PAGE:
Home computing is not the way it once was. 15 years ago every home had a big white/off-white box in one room of the house where people would spend hours typing and clicking away. Today, you do that same time wasting twice as fast and from your couch in front of the TV. We are getting much better at consuming multiple sources at once, but the content is being more dumbed down because it’s usually distracted by another source. Whatever the case may be, we may need to better think how the home computer is classified.
Back in my day, toys were the rage of the holiday season. Everyone wanted the coolest, most popular toy, and stores had trouble keeping up supplies. From ‘Tickle Me Elmo’ to ‘Zhu Zhu Pets’ we’ve see our fair share of off-the-wall gifts of the year. Nowadays, the climate has shifted to technology. Kids and adults alike want the latest craze in technology whether it be wearables, tablets, or video games, nothing is out of bounds.
It’s huge, bigger than you expect. Just like when I switched to the iPhone 6 Plus, the size becomes normal after a few hours of use. I have yet to get the Keyboard or Pencil yet due to supply constraints. Other than that, it’s fast and the benchmarks tell me it’s faster than my two year old MacBook Pro. I have yet to see this but time will tell. The future for the iPad Pro looks bright, I’m just waiting to see the light.
One of this biggest annoyances I have are when people spread false “tech tips” and unsuspecting users actually follow them, religiously. Somewhere, someone thought it would be a good idea to tell everyone to quit all the running apps on their iPhone and/or iPad. This comes in many varieties like quitting all apps once in a while and the most ridiculous, quitting an app immediately after using it. I’m going to tell you why it’s not only a bad idea to quit your running apps, but you could actually be damaging your device.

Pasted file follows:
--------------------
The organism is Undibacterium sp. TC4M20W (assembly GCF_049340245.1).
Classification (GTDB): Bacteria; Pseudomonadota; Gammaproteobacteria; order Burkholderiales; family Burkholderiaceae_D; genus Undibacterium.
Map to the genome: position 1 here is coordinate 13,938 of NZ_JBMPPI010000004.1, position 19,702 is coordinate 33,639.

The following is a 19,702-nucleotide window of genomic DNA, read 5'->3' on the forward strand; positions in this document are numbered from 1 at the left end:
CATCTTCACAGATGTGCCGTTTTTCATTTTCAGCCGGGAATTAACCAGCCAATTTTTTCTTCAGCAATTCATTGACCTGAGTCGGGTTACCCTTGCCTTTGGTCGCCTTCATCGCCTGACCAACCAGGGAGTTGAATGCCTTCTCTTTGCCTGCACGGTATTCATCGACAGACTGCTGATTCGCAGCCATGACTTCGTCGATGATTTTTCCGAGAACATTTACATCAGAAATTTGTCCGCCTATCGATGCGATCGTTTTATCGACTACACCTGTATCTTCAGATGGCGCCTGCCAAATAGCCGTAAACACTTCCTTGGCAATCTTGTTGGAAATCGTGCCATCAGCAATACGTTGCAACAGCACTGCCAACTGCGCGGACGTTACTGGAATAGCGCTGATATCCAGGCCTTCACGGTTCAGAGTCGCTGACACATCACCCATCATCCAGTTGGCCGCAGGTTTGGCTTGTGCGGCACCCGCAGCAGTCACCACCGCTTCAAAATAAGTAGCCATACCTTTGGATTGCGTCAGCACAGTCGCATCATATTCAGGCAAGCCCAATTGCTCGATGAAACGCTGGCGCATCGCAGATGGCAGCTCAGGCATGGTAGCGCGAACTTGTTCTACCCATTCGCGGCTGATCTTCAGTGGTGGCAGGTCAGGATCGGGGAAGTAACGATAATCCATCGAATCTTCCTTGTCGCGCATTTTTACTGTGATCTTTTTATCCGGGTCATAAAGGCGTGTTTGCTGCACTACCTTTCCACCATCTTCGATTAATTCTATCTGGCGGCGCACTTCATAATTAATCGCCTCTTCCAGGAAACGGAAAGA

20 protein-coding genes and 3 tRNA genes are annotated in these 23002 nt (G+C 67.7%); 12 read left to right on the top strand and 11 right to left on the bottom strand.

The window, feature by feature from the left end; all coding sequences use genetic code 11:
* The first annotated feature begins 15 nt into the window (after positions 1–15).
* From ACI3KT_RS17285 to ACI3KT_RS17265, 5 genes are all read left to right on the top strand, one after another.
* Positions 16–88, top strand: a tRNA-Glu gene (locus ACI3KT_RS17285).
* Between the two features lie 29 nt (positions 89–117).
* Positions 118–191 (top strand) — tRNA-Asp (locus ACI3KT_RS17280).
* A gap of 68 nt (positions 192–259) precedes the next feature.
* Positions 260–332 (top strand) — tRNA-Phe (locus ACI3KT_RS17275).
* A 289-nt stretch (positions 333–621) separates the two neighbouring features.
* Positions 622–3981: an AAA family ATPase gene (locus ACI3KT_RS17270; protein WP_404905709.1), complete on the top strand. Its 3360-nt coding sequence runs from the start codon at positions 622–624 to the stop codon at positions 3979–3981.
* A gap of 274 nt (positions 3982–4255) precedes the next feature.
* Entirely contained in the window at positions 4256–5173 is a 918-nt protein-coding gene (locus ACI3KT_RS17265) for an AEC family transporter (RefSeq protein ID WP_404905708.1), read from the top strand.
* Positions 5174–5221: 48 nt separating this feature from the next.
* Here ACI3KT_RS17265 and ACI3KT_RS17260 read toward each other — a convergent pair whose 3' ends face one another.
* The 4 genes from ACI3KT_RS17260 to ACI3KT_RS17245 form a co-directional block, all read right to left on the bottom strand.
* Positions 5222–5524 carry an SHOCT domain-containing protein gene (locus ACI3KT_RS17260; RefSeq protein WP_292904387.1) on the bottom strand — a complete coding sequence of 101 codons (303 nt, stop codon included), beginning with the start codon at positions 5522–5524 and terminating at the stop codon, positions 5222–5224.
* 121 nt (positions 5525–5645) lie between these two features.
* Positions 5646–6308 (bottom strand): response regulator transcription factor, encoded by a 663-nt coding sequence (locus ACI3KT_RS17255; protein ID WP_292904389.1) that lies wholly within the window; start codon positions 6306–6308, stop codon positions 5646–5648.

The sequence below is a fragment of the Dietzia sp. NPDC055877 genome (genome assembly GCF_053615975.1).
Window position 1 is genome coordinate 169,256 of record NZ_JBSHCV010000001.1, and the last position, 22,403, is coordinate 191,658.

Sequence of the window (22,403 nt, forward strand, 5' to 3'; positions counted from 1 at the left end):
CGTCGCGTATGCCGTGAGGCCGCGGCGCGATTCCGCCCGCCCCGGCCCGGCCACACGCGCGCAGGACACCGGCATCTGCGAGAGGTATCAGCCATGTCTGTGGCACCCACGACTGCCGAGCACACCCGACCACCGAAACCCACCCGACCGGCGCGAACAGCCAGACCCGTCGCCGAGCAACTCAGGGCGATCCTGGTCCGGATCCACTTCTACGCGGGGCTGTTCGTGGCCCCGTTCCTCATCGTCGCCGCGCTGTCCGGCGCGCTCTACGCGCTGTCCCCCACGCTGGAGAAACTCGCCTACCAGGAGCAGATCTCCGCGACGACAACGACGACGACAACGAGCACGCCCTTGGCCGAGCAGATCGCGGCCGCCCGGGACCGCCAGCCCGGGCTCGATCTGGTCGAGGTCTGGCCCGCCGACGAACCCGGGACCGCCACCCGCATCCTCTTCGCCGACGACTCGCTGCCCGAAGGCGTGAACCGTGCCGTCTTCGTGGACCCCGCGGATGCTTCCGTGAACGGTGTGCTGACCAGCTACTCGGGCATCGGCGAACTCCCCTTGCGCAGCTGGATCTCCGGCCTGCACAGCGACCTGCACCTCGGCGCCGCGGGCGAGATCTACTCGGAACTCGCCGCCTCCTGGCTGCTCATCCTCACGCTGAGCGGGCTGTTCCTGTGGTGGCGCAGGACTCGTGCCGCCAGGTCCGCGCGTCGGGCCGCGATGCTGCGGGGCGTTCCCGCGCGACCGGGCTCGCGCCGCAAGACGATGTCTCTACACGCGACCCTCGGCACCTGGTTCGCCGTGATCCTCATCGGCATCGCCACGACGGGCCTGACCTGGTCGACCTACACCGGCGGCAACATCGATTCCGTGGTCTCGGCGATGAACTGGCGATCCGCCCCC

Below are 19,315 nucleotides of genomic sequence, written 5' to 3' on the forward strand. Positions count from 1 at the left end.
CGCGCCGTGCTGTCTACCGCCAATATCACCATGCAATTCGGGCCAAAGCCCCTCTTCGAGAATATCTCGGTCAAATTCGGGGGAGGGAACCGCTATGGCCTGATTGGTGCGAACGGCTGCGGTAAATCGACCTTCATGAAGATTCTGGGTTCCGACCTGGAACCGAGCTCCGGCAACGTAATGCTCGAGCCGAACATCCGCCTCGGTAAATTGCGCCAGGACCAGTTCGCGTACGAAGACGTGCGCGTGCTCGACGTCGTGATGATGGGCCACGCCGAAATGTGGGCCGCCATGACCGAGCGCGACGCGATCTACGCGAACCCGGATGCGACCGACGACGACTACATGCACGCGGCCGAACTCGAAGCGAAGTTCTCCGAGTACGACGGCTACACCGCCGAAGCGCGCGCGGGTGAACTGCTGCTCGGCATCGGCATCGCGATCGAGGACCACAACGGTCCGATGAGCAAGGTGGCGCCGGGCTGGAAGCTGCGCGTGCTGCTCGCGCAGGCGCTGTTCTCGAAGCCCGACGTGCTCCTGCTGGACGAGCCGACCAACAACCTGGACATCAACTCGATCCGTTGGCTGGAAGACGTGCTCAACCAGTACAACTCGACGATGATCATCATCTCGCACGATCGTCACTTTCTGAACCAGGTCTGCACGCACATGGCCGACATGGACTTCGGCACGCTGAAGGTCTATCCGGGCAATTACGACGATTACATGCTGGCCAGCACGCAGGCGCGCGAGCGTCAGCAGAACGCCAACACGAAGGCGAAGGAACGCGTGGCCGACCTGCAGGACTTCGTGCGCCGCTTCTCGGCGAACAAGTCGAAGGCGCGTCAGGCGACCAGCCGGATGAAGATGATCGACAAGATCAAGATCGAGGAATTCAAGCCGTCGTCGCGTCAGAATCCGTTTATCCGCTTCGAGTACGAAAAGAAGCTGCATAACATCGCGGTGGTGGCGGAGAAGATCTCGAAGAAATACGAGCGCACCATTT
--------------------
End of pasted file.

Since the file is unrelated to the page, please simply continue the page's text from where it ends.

I’ve always touted an iPad or any other tablet as a second device to your computer. If you need a computer for certain things (e.g. word processing, graphics, A/V, etc.) a tablet cannot replace this and you will be unhappy with just an iPad at home. The tablet market is for when you don’t feel like being on your smartphone, but also don’t want to be on a full-fledged computer. Adding a physical keyboard to a tablet a la Microsoft Surface begins to blur the lines between tablet and laptop. To preface this so-called review I want to state that I received no compensation for this nor did Logitech provide me anything for free. I purchased this keyboard with my own, hard-earned, money. Logitech Type+ for iPad Air 2
My current iPad is called the iPad Air 2 and it is my 5th iPad that I’ve owned to date. Starting with the original iPad shortly after it’s release I followed it up with an iPad 4 with lightning connector. I’ve also had the original iPad Air as well as the original iPad Mini. Being my 5th iPad, I’ve never used an external keyboard with it. In the early days they were really thick and became more of a hinderance than a helpful accessory.